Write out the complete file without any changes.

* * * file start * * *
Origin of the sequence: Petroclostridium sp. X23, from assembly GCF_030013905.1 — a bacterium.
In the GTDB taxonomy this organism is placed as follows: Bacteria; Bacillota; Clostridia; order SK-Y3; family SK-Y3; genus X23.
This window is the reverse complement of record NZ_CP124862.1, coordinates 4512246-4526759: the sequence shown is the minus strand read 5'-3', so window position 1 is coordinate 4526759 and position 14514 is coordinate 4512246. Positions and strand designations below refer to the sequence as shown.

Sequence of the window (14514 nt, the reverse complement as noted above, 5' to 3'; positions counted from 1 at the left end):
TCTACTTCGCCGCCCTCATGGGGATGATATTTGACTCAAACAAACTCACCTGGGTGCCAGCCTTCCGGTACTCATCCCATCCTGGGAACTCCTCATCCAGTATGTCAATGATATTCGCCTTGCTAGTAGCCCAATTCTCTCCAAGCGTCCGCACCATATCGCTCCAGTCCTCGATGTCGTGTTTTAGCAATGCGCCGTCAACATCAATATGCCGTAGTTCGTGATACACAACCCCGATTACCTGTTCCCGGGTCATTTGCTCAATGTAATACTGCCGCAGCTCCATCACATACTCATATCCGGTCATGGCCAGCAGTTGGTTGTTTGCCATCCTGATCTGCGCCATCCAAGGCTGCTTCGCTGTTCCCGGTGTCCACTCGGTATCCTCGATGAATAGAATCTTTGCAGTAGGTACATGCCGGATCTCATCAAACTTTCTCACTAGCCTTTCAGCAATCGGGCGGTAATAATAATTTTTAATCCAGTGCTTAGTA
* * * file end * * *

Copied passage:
Origin of the sequence: Petroclostridium sp. X23, from assembly GCF_030013905.1 — a bacterium.
In the GTDB taxonomy this organism is placed as follows: Bacteria; Bacillota; Clostridia; order SK-Y3; family SK-Y3; genus X23.
This window is the reverse complement of record NZ_CP124862.1, coordinates 4512246-4526759: the sequence shown is the minus strand read 5'-3', so window position 1 is coordinate 4526759 and position 14514 is coordinate 4512246. Positions and strand designations below refer to the sequence as shown.

Sequence of the window (14514 nt, the reverse complement as noted above, 5' to 3'; positions counted from 1 at the left end):
TCTACTTCGCCGCCCTCATGGGGATGATATTTGACTCAAACAAACTCACCTGGGTGCCAGCCTTCCGGTACTCATCCCATCCTGGGAACTCCTCATCCAGTATGTCAATGATATTCGCCTTGCTAGTAGCCCAATTCTCTCCAAGCGTCCGCACCATATCGCTCCAGTCCTCGATGTCGTGTTTTAGCAATGCGCCGTCAACATCAATATGCCGTAGTTCGTGATACACAACCCCGATTACCTGTTCCCGGGTCATTTGCTCAATGTAATACTGCCGCAGCTCCATCACATACTCATATCCGGTCATGGCCAGCAGTTGGTTGTTTGCCATCCTGATCTGCGCCATCCAAGGCTGCTTCGCTGTTCCCGGTGTCCACTCGGTATCCTCGATGAATAGAATCTTTGCAGTAGGTACATGCCGGATCTCATCAAACTTTCTCACTAGCCTTTCAGCAATCGGGCGGTAATAATAATTTTTAATCCAGTGCTTAGTA